So let those leaders be ruined. And let that “ummah” they want to unite be ruined – an “ummah” of secularists, democrats, and nationalists… an “ummah” of murji’ah (a sect that excludes deeds from faith), ikhwān (the “Muslim Brotherhood” party), and surūriyyah (a sect influenced by the ikhwān claiming to be Salafī).

Official in Turkey’s Ruling Party Refers to President Erdogan as ‘Caliph’

An official in Turkey’s ruling Justice and Development Party (AKP) caused controversy this week by tweeting that the country should “get ready for the caliphate” and referred to Turkish President Recep Tayyip Erdogan as “caliph.”

Fuat Özgür Çalapkulu, the man who wrote the tweet on March 17, is the head of the AKP in the southeastern province of Siirt. He was responding to Erdogan’s opponents who object to the Turkish leader’s plan to change Turkey’s government from a parliamentary system to a presidential system. Erdogan would be the leader, thus giving him more power.

Erdogan’s main criticism came from Selahattin Demirtaş, pro-Kurdish Peoples’ Democratic Party (HDP) Co-Chair, who said his party “will never let you [Erdogan] be president” in such a proposed system of government. Çalapkulu was mainly countering this statement with his tweet and also referred to past comments by Erdogan opponents that the leader could not even be a village headman (muhtar).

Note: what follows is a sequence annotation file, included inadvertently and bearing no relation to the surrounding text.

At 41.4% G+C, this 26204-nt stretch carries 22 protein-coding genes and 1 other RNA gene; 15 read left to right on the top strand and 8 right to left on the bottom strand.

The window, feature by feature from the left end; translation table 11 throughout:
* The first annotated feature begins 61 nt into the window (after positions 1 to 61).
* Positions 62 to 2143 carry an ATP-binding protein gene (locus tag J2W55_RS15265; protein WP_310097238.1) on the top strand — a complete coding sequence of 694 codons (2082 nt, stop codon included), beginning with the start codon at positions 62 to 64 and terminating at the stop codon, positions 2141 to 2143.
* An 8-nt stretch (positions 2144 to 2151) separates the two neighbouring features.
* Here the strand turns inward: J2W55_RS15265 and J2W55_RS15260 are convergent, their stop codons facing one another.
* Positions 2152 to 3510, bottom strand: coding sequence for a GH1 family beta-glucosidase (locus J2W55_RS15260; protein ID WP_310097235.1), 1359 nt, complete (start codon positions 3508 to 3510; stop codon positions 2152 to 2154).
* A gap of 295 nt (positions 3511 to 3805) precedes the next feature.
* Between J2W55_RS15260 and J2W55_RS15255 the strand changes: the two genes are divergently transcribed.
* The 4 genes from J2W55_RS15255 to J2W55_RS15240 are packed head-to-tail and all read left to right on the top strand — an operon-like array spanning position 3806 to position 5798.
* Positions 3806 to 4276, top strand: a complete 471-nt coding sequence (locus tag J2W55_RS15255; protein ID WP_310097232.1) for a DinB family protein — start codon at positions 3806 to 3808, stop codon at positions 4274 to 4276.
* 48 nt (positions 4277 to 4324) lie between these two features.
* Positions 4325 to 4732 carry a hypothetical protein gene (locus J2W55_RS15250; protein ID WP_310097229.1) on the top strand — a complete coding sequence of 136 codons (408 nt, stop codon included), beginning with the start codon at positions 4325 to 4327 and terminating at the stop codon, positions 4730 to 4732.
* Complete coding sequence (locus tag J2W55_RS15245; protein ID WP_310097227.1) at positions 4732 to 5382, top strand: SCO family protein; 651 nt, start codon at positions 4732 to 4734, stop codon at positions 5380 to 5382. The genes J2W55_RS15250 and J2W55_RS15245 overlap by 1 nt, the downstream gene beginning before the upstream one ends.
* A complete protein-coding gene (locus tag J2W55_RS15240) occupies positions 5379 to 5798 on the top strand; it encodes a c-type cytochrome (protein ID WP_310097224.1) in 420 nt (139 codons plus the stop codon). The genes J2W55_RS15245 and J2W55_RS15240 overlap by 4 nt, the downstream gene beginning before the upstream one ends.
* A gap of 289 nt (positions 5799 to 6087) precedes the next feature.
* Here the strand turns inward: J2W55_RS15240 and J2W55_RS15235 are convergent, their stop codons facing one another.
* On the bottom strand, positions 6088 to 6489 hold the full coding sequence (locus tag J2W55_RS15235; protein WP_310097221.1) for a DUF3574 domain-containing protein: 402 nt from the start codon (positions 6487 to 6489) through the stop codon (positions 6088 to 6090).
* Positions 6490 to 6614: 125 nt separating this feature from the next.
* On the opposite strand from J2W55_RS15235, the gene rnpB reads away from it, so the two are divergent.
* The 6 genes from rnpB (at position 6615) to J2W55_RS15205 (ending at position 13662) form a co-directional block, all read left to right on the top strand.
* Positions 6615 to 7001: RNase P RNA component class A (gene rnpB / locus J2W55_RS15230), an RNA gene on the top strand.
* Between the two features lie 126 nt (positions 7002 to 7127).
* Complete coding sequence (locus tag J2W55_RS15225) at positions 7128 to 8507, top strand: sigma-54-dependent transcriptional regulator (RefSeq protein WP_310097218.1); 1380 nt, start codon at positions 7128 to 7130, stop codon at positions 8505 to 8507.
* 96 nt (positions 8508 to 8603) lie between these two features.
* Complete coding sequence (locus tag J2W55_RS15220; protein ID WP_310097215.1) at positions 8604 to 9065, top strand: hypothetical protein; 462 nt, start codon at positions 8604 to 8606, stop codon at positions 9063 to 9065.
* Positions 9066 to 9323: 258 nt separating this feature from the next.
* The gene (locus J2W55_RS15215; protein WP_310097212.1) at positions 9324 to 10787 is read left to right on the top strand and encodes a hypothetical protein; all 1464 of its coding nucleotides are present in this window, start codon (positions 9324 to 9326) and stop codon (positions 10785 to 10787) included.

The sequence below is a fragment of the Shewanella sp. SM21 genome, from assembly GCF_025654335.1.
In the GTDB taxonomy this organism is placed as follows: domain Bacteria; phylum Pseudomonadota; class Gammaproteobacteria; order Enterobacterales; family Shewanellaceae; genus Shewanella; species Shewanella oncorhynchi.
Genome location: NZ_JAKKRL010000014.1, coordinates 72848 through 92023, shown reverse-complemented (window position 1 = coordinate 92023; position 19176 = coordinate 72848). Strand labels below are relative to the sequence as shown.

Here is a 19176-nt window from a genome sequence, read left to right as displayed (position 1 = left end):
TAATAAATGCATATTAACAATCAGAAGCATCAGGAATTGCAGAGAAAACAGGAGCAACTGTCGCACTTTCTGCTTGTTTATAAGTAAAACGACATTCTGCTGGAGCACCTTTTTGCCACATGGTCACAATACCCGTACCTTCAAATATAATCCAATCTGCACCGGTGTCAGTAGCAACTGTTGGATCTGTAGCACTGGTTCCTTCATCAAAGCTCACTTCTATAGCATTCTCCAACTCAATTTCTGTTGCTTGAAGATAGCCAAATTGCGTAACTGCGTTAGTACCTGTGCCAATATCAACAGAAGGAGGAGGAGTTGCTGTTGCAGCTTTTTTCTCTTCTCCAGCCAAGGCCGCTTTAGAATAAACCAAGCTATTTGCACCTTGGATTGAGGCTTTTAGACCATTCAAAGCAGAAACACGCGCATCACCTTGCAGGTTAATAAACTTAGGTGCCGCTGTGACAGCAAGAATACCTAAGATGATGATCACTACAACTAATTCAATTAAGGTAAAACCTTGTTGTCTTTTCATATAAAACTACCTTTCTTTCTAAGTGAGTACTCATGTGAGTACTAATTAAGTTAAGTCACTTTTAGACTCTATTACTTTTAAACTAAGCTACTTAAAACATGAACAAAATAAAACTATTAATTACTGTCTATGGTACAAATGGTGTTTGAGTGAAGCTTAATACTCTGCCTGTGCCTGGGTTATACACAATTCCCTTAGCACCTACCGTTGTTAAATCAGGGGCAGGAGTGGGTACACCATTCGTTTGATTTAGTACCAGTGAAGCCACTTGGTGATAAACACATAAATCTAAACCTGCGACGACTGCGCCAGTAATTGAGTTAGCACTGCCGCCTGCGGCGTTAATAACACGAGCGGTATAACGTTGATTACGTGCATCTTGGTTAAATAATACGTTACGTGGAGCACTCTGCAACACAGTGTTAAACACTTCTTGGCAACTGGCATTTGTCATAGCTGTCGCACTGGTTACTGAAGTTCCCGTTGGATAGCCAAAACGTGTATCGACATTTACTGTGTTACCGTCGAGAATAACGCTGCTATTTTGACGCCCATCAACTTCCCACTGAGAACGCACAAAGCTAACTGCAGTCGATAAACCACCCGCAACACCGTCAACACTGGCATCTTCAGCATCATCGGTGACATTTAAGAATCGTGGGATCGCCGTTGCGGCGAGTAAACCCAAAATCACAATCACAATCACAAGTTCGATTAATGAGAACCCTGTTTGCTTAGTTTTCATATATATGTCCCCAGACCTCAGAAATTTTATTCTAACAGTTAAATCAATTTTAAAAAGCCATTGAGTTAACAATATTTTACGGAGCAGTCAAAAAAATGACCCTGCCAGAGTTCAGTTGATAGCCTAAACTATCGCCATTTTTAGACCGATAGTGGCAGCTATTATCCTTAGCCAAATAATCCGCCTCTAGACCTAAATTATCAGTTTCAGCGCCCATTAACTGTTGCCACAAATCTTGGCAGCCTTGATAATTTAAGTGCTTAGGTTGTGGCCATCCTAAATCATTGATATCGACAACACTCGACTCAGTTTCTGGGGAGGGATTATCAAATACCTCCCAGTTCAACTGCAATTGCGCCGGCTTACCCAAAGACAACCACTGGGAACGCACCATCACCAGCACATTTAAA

Çalapkulu backed off his words, however, after receiving harsh reactions because of them. On March 19, he changed his Twitter account to private so that only confirmed followers can see his comments and released a written statement saying he had a different meaning for the term caliph.

Part of his statement reads, “I use this word to refer to a leader who has command of all the problems, institutions and administration of his country; a leader who is the independent and powerful voice of the world’s downtrodden; the protector of the oppressed; a good, successful, pioneering and visionary leader.”

It is possible that Çalapkulu did not mean to use the title caliph with its full religious connotations or was being facetious, but the tweet is worth noting given Turkey’s increasing Islamic identity and pivot away from the West under Erdogan’s rule.

More importantly, the AKP official is not the first person to refer to Erdogan as a caliph, in jest or not. Some of Erdogan’s followers have called him this title before and essentially pledged allegiance to him like many have been doing recently to Abu Baker al-Baghdadi, leader of the Islamic State of Iraq and al-Sham (ISIS).